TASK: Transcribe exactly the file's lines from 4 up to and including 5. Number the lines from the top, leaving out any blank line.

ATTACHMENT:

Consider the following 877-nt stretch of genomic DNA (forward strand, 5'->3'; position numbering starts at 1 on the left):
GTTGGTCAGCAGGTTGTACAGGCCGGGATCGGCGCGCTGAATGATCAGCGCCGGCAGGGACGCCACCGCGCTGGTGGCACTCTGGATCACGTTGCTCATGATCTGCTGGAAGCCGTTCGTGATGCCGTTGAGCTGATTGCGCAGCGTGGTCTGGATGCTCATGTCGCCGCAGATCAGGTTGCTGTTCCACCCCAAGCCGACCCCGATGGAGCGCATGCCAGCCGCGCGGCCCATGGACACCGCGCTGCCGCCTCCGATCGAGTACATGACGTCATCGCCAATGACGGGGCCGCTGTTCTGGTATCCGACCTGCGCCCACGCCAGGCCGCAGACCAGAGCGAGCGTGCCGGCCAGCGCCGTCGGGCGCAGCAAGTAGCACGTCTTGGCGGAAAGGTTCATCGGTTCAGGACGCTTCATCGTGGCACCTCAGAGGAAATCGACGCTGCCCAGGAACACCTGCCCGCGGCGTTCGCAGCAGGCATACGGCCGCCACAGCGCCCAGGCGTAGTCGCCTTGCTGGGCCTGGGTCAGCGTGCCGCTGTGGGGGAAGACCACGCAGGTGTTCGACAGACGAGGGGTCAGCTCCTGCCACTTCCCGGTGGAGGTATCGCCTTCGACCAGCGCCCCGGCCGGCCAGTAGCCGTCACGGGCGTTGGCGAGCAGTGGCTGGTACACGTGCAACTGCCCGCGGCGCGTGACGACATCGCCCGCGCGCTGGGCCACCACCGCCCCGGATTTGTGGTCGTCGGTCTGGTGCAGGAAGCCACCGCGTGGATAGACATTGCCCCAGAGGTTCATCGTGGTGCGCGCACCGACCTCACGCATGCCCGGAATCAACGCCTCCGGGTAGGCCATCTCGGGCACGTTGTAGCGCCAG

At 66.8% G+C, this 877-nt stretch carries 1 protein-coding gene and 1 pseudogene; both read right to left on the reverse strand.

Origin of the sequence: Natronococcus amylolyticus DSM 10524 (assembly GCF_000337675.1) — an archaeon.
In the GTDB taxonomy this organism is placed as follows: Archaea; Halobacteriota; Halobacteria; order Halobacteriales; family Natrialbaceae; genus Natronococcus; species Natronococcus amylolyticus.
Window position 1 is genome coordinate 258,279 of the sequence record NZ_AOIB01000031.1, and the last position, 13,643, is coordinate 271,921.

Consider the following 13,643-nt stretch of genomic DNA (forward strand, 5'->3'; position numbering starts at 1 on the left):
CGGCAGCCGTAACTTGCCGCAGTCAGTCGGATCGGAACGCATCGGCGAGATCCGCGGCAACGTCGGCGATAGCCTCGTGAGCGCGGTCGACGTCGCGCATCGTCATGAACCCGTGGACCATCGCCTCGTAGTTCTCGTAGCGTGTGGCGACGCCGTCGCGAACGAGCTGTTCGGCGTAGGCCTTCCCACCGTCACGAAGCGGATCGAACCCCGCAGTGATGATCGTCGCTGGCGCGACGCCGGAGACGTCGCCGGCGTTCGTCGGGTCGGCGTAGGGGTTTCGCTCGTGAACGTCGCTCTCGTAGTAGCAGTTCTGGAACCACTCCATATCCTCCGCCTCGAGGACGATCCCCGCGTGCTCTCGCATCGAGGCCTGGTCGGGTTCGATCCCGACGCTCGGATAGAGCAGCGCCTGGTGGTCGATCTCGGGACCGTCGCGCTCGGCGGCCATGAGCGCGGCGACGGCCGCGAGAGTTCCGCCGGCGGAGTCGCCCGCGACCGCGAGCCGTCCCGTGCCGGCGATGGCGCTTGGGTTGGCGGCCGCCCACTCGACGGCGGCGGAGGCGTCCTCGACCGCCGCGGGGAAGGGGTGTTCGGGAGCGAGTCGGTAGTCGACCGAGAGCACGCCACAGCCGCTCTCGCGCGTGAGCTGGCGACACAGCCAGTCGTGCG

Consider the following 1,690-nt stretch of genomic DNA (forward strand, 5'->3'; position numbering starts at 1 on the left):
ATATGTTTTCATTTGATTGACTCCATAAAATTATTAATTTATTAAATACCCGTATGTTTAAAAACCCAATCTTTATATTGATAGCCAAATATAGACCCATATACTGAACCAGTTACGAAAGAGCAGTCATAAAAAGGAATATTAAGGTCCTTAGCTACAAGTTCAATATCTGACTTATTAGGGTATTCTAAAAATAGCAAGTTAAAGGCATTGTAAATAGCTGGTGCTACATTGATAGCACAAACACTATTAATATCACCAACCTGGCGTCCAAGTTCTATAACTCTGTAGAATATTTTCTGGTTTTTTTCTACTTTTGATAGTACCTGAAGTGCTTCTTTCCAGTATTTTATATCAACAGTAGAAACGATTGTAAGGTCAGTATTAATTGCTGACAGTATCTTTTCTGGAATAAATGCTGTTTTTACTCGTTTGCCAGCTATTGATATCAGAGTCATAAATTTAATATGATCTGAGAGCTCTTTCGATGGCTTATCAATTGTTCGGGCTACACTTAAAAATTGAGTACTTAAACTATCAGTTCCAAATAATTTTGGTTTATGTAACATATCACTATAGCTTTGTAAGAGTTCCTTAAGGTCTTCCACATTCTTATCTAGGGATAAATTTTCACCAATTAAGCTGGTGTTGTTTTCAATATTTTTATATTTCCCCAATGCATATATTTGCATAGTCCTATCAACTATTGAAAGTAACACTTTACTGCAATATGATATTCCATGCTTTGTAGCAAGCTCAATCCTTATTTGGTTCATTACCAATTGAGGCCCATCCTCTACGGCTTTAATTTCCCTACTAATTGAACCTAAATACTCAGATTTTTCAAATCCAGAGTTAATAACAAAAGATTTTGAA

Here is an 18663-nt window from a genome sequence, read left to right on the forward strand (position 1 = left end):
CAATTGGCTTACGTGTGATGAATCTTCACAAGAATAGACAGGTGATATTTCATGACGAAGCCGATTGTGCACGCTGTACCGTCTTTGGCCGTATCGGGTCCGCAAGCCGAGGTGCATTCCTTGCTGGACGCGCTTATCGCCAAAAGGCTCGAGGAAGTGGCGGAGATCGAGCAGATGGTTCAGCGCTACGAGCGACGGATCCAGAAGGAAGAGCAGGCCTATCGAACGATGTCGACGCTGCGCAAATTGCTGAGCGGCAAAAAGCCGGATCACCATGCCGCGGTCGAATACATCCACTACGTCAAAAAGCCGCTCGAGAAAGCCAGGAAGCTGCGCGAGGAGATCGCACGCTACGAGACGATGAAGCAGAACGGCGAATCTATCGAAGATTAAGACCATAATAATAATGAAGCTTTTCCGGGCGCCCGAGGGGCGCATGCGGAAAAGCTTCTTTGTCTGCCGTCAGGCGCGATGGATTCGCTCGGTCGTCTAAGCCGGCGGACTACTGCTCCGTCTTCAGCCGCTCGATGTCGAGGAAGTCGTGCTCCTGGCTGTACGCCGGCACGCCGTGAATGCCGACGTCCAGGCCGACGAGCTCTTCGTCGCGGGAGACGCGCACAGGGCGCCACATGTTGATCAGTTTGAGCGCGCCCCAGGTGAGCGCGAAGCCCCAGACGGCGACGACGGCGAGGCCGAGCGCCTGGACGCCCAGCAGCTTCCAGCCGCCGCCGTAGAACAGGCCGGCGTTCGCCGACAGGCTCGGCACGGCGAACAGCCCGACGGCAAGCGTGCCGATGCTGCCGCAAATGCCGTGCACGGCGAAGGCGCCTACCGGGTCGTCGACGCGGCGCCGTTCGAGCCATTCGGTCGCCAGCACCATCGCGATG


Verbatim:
Origin of the sequence: Natronococcus amylolyticus DSM 10524 (assembly GCF_000337675.1) — an archaeon.
In the GTDB taxonomy this organism is placed as follows: Archaea; Halobacteriota; Halobacteria; order Halobacteriales; family Natrialbaceae; genus Natronococcus; species Natronococcus amylolyticus.